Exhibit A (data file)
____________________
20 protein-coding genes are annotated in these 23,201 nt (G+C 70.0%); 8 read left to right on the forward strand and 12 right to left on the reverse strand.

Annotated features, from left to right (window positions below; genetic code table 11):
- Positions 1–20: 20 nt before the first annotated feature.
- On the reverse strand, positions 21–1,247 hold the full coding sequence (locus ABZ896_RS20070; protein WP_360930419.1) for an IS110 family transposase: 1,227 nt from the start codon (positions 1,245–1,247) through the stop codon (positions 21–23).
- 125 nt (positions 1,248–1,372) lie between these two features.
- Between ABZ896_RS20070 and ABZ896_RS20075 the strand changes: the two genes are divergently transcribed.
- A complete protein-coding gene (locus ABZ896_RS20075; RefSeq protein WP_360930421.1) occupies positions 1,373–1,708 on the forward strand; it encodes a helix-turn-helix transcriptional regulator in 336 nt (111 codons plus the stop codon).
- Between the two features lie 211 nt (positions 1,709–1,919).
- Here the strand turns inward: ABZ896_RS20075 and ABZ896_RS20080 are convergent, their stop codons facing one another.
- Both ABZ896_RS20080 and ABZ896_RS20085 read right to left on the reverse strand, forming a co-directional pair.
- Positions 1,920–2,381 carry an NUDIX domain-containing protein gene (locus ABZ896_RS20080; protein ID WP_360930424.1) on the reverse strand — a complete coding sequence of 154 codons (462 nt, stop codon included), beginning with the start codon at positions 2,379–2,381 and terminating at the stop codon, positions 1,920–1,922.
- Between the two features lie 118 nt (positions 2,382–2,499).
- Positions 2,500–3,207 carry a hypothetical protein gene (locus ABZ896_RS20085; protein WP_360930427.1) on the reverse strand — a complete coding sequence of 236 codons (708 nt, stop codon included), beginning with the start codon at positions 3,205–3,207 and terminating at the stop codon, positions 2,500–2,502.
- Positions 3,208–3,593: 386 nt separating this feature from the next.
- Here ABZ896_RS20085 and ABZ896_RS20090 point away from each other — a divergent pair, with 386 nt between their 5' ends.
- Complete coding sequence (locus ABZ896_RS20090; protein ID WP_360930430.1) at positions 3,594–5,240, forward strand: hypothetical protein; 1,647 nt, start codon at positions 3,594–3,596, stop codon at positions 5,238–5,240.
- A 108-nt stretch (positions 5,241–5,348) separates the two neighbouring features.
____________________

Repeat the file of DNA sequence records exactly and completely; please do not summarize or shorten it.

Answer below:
20 protein-coding genes are annotated in these 23,201 nt (G+C 70.0%); 8 read left to right on the forward strand and 12 right to left on the reverse strand.

Annotated features, from left to right (window positions below; genetic code table 11):
- Positions 1–20: 20 nt before the first annotated feature.
- On the reverse strand, positions 21–1,247 hold the full coding sequence (locus ABZ896_RS20070; protein WP_360930419.1) for an IS110 family transposase: 1,227 nt from the start codon (positions 1,245–1,247) through the stop codon (positions 21–23).
- 125 nt (positions 1,248–1,372) lie between these two features.
- Between ABZ896_RS20070 and ABZ896_RS20075 the strand changes: the two genes are divergently transcribed.
- A complete protein-coding gene (locus ABZ896_RS20075; RefSeq protein WP_360930421.1) occupies positions 1,373–1,708 on the forward strand; it encodes a helix-turn-helix transcriptional regulator in 336 nt (111 codons plus the stop codon).
- Between the two features lie 211 nt (positions 1,709–1,919).
- Here the strand turns inward: ABZ896_RS20075 and ABZ896_RS20080 are convergent, their stop codons facing one another.
- Both ABZ896_RS20080 and ABZ896_RS20085 read right to left on the reverse strand, forming a co-directional pair.
- Positions 1,920–2,381 carry an NUDIX domain-containing protein gene (locus ABZ896_RS20080; protein ID WP_360930424.1) on the reverse strand — a complete coding sequence of 154 codons (462 nt, stop codon included), beginning with the start codon at positions 2,379–2,381 and terminating at the stop codon, positions 1,920–1,922.
- Between the two features lie 118 nt (positions 2,382–2,499).
- Positions 2,500–3,207 carry a hypothetical protein gene (locus ABZ896_RS20085; protein WP_360930427.1) on the reverse strand — a complete coding sequence of 236 codons (708 nt, stop codon included), beginning with the start codon at positions 3,205–3,207 and terminating at the stop codon, positions 2,500–2,502.
- Positions 3,208–3,593: 386 nt separating this feature from the next.
- Here ABZ896_RS20085 and ABZ896_RS20090 point away from each other — a divergent pair, with 386 nt between their 5' ends.
- Complete coding sequence (locus ABZ896_RS20090; protein ID WP_360930430.1) at positions 3,594–5,240, forward strand: hypothetical protein; 1,647 nt, start codon at positions 3,594–3,596, stop codon at positions 5,238–5,240.
- A 108-nt stretch (positions 5,241–5,348) separates the two neighbouring features.